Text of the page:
May 23, 2008 / 9:17 PM / 12 years ago

Argentine stocks, bonds, peso slide on farm conflict

(Updates with closing prices, adds quote)

BUENOS AIRES, May 23 (Reuters) - Argentine stocks fell on Friday after six sessions of gains, and bonds also slid after a meeting between the government and farm leaders failed to end a two-month dispute over grains export taxes, raising concerns of a prolonged political conflict.

Demand was also high for dollars as investors sought safety in foreign currency, but the central bank sold greenbacks on the foreign exchange market to prevent the peso from losing ground.

The benchmark MerVal index .MERV shed 0.57 percent to 2,235.33 points shares as banking stocks sagged, hurt by a fall in government bond prices also affected by developments in the farm talks.

Shares of Grupo Financiero Galicia GFG.BA, which controls Argentina’s biggest bank, slumped 4.1 percent to 1.87 pesos per share.

Local bank shares are usually hit in Argentina when bond prices fall, because they are obligated to hold government debt.

“With the end of the farmer conflict looking unpredictable, investors are moving out of their positions as uncertainty returns to the markets,” said Leopoldo Olivari, a trader at Bacqui brokerage.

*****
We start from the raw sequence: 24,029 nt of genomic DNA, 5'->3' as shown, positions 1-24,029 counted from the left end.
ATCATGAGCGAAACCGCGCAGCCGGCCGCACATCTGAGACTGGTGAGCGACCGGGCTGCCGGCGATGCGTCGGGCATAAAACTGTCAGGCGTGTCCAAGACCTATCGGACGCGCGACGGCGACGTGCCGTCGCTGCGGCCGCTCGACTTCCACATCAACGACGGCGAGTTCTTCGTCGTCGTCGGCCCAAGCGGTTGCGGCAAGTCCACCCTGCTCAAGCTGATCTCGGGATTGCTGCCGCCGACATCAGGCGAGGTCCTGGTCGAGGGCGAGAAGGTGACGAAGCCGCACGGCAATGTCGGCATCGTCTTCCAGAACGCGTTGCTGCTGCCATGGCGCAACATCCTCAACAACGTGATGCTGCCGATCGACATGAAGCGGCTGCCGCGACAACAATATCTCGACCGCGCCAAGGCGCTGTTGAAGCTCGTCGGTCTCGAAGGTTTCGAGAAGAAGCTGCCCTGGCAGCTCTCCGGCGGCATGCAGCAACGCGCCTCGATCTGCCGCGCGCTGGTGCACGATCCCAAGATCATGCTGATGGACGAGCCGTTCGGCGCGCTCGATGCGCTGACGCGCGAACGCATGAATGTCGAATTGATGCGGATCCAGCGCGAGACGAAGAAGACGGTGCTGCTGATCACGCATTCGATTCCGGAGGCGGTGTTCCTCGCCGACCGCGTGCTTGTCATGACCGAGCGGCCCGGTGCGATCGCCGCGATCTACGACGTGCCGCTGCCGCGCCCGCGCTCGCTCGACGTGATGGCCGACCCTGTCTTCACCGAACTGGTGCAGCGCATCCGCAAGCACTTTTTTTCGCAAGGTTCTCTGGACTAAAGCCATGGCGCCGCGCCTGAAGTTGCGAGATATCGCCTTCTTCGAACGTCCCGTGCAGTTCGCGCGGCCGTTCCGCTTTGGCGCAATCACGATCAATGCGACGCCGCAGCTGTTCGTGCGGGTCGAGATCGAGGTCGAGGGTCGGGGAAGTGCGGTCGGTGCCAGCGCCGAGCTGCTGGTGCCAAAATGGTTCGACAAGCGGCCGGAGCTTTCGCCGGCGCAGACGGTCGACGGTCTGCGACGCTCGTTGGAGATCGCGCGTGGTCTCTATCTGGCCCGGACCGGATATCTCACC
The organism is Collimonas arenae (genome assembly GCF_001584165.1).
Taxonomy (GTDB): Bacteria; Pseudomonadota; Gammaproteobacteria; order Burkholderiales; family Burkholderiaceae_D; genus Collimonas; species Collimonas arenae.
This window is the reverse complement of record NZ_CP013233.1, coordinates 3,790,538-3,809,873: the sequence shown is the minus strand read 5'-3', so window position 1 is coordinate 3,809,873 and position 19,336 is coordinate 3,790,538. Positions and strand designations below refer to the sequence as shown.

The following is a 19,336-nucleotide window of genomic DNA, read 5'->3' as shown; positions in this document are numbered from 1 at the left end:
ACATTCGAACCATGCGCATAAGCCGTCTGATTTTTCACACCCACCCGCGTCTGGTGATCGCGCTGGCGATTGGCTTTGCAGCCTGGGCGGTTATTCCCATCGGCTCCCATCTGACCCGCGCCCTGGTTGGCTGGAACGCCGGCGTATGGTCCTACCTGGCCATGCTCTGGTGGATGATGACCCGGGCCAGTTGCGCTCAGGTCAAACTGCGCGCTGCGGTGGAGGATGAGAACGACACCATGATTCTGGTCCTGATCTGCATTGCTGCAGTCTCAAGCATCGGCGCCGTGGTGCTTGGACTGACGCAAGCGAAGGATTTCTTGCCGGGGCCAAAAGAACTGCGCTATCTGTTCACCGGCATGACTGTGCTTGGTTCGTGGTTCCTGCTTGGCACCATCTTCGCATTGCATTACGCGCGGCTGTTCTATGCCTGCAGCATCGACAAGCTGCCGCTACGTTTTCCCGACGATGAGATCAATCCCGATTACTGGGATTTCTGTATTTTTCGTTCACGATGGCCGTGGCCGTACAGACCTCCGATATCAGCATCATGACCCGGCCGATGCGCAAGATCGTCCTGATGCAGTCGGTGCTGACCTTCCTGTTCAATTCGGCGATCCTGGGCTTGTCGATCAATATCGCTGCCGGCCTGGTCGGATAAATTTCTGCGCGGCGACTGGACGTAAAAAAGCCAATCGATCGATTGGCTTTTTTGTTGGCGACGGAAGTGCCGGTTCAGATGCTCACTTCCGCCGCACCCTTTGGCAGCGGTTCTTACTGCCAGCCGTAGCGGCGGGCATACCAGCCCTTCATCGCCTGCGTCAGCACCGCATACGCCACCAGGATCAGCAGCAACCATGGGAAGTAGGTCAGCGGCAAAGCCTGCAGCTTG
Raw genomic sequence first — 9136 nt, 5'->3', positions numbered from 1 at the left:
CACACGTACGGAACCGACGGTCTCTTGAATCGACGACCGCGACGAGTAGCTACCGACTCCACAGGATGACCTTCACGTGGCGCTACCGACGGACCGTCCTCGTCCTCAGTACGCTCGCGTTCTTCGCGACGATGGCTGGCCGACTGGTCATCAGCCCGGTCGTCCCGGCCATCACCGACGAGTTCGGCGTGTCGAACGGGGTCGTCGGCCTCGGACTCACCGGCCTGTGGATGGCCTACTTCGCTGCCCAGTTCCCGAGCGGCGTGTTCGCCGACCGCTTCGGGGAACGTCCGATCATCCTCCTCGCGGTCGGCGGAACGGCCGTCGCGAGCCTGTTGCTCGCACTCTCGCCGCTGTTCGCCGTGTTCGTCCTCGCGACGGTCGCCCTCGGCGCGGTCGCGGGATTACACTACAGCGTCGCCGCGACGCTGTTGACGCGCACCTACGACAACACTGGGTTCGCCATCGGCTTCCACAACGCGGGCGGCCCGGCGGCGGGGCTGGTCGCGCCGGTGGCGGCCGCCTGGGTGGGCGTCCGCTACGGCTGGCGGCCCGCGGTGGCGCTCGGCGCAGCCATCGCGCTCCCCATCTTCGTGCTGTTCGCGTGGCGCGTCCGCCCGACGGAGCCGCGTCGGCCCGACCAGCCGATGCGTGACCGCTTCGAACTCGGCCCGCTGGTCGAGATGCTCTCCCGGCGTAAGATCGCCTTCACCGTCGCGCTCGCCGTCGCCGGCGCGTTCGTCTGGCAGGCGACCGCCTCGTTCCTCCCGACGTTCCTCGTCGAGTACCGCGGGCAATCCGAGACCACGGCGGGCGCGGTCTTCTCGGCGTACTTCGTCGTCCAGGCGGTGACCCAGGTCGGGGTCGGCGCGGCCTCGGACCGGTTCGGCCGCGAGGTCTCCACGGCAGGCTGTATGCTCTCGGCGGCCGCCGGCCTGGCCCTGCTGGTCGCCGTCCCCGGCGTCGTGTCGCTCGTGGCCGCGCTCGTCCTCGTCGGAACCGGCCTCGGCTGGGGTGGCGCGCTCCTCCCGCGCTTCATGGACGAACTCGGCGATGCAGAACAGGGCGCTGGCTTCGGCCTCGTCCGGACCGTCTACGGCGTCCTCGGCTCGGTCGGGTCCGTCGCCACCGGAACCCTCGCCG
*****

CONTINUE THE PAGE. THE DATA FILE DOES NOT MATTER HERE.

On the broad market volume was weak at $16.5 million. Of active issues 26 advanced, 65 declined and 18 were unchanged.

Government bonds traded locally gave up 1.5 percent on average. Both the dollar-denominated Disc bond and the Bonar 2013 fell 1.5 percent.

Farmers and the government were not able to solve their differences over a soy exports tax, which deepened worries of political uncertainty among investors. A drawn-out conflict with the agricultural sector has seen President Cristina Fernandez’s popularity ratings slide.

Farmers have staged two strikes since March over a tax hike on soy exports. They are calling for a change in the tax, and the meeting between farm leaders and the government was the first after farmers called off their second strike earlier this week to renew negotiations.

Argentina is one of the world’s top suppliers of soybeans, corn, wheat and beef.

On the foreign exchange market, the peso currency weakened by 0.08 percent to 3.2225/3.2250 per U.S. dollar ARSB= in informal trade between foreign exchange houses, as measured by Reuters. In formal interbank trade the peso nudged up 0.08 percent to 3.1325/3.1350 per dollar ARS=RASL. (Reporting by Walter Bianchi, Writing by Fiona Ortiz; editing by Leslie Adler)

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